Los Angeles, CA—A new meta-analysis suggests that the use of dipeptidyl peptidase (DPP)-4 inhibitors to achieve glucose control in patients with type 2 diabetes may be cardioprotective.
“It is extremely unlikely that DPP-4 inhibitors increase cardiovascular adverse events,” said Kari A.O. Tikkinen, MD, PhD, Senior Researcher, McMaster University, Ontario, Canada, and a coinvestigator of the meta-analysis. “The results suggest the possibility of substantial relative risk reduction in cardiovascular events, particularly myocardial infarction, with DPP-4 inhibitors.” The data were released at the 2012 American Heart Association meeting.
DPP-4 inhibitors enhance incretin action and improve glucose control by inhibiting glucagon-like peptide (GLP)-1 and glucose-dependent insulinotropic peptide. Because of the low cardiovascular (CV) event rates in randomized controlled trials of DPP-4 inhibitors, information on CV risk is limited. Using a prespecified protocol, Dr Tikkinen and colleagues performed a systematic review and meta-analysis of randomized clinical trials of DPP-4 inhibitors with follow-up of at least 12 weeks.
To identify the randomized controlled trials, they searched MEDLINE, EMBASE, the Cochrane Library, clini caltrials.gov, published systematic reviews/health technology assessment reports, and abstracts accepted for presentation at the American Diabetes Association and the European Association for the Study of Diabetes meetings. Eligible trials included a comparison of an incretin agent with a placebo, usual care, or other active agents for patients with type 2 diabetes and for which prespecified CV outcomes were reported.
A total of 55 studies were eligible—42 studies of DPP-4 inhibitors and 13 of GLP-1 agonists. Of the 42 DPP-4 inhibitors trials, 19 investigated sitagliptin; 10, saxagliptin; 7, vildagliptin; and 6, alogliptin. The length of follow-up was 12 to 104 weeks; 10 of the trials followed patients for more than 24 weeks; 93% of the trials had a low risk for bias.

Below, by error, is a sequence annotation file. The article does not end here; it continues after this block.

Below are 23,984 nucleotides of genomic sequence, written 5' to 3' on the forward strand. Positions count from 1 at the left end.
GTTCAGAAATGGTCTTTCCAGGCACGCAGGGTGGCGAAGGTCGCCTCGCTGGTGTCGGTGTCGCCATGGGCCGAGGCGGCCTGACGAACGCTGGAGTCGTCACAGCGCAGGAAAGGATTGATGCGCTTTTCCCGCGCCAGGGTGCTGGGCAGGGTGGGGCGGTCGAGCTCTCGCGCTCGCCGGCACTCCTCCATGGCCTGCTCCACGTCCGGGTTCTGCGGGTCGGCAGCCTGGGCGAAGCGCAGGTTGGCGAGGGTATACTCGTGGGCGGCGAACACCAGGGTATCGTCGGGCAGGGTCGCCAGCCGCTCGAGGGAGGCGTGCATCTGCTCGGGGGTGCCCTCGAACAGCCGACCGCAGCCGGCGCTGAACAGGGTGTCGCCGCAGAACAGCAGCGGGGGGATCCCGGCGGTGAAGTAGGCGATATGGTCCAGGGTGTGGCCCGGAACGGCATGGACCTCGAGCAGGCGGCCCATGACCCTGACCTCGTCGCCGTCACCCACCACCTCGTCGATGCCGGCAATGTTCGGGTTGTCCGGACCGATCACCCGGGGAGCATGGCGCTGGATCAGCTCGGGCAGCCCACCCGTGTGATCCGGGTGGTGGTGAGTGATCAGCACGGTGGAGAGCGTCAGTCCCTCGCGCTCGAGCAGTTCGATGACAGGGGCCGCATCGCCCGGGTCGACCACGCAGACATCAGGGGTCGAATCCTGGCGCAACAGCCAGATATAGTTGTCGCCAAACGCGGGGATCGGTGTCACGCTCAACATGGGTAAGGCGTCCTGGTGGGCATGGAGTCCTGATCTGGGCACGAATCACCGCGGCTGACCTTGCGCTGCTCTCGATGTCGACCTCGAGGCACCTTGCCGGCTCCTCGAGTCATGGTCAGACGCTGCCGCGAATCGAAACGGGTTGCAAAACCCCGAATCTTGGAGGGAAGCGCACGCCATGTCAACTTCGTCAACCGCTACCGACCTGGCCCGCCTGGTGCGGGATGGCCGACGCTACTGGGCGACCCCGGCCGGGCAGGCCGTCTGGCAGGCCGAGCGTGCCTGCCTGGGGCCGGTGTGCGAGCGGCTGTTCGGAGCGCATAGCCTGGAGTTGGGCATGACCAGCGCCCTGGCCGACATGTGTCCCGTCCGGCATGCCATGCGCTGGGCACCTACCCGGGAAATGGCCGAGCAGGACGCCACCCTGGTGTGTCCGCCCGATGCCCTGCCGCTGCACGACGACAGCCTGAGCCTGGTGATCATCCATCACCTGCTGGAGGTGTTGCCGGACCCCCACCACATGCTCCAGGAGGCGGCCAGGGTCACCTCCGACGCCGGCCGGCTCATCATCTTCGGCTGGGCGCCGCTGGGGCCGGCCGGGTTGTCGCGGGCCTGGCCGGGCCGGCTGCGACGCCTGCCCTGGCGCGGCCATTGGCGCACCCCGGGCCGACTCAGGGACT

Some 110 major adverse cardiovascular events (MACE) were recorded in 24,215 trial participants. DPP-4 inhibitors reduced the risk of MACE by 49% (P = .004) and the risk of myocardial infarction by 72% (relative risk, 0.09-0.94). A 50% reduction in all-cause mortality with DPP-4 inhibitors was not significant, said Dr Tikkinen.
A difference in the effect of DPP-4 inhibitors was found between monotherapy, in which the risk of MACE was reduced by a nonsignificant 7%, and as add-on therapy, in which the risk of MACE was reduced by 54% (relative risk, 0.36-0.59).
There was no difference in treatment effects between study groups based on the duration of the trials, the type of control (active vs placebo), the risk of bias (low vs moderate vs high risk), or the type of DPP-4 inhibitor.
The number of events per study was too low to examine publication bias, he said. Only 4 of the studies adjudicated CV outcomes; in most of the studies, MACE were reported as adverse events.
The data are encouraging, said Dr Tikkinen, but confirmatory studies are necessary before DPP-4 inhibitors can be prescribed specifically to reduce the risk of CV events. Four large-scale randomized controlled outcomes trials with DPP-4 inhibitors are ongoing, he said.